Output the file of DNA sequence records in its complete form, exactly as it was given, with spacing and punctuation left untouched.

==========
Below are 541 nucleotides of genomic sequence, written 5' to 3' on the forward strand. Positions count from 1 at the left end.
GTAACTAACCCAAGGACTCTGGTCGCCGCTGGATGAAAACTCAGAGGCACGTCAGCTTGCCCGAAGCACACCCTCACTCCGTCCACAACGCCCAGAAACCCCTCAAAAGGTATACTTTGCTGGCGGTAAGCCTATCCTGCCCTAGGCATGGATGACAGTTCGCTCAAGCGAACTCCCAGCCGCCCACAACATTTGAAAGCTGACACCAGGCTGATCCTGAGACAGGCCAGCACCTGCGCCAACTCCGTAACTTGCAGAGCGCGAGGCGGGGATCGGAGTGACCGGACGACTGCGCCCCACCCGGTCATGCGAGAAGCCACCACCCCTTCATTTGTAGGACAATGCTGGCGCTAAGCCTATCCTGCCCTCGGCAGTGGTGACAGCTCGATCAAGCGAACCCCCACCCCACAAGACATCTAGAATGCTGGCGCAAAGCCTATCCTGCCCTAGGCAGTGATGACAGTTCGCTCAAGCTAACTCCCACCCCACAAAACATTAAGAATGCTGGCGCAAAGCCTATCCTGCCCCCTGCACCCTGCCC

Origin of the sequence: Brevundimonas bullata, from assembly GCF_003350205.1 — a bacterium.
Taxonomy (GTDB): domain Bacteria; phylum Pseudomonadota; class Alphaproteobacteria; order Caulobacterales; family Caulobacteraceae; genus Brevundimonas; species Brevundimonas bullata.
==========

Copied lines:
Below are 541 nucleotides of genomic sequence, written 5' to 3' on the forward strand. Positions count from 1 at the left end.
GTAACTAACCCAAGGACTCTGGTCGCCGCTGGATGAAAACTCAGAGGCACGTCAGCTTGCCCGAAGCACACCCTCACTCCGTCCACAACGCCCAGAAACCCCTCAAAAGGTATACTTTGCTGGCGGTAAGCCTATCCTGCCCTAGGCATGGATGACAGTTCGCTCAAGCGAACTCCCAGCCGCCCACAACATTTGAAAGCTGACACCAGGCTGATCCTGAGACAGGCCAGCACCTGCGCCAACTCCGTAACTTGCAGAGCGCGAGGCGGGGATCGGAGTGACCGGACGACTGCGCCCCACCCGGTCATGCGAGAAGCCACCACCCCTTCATTTGTAGGACAATGCTGGCGCTAAGCCTATCCTGCCCTCGGCAGTGGTGACAGCTCGATCAAGCGAACCCCCACCCCACAAGACATCTAGAATGCTGGCGCAAAGCCTATCCTGCCCTAGGCAGTGATGACAGTTCGCTCAAGCTAACTCCCACCCCACAAAACATTAAGAATGCTGGCGCAAAGCCTATCCTGCCCCCTGCACCCTGCCC

Origin of the sequence: Brevundimonas bullata, from assembly GCF_003350205.1 — a bacterium.
Taxonomy (GTDB): domain Bacteria; phylum Pseudomonadota; class Alphaproteobacteria; order Caulobacterales; family Caulobacteraceae; genus Brevundimonas; species Brevundimonas bullata.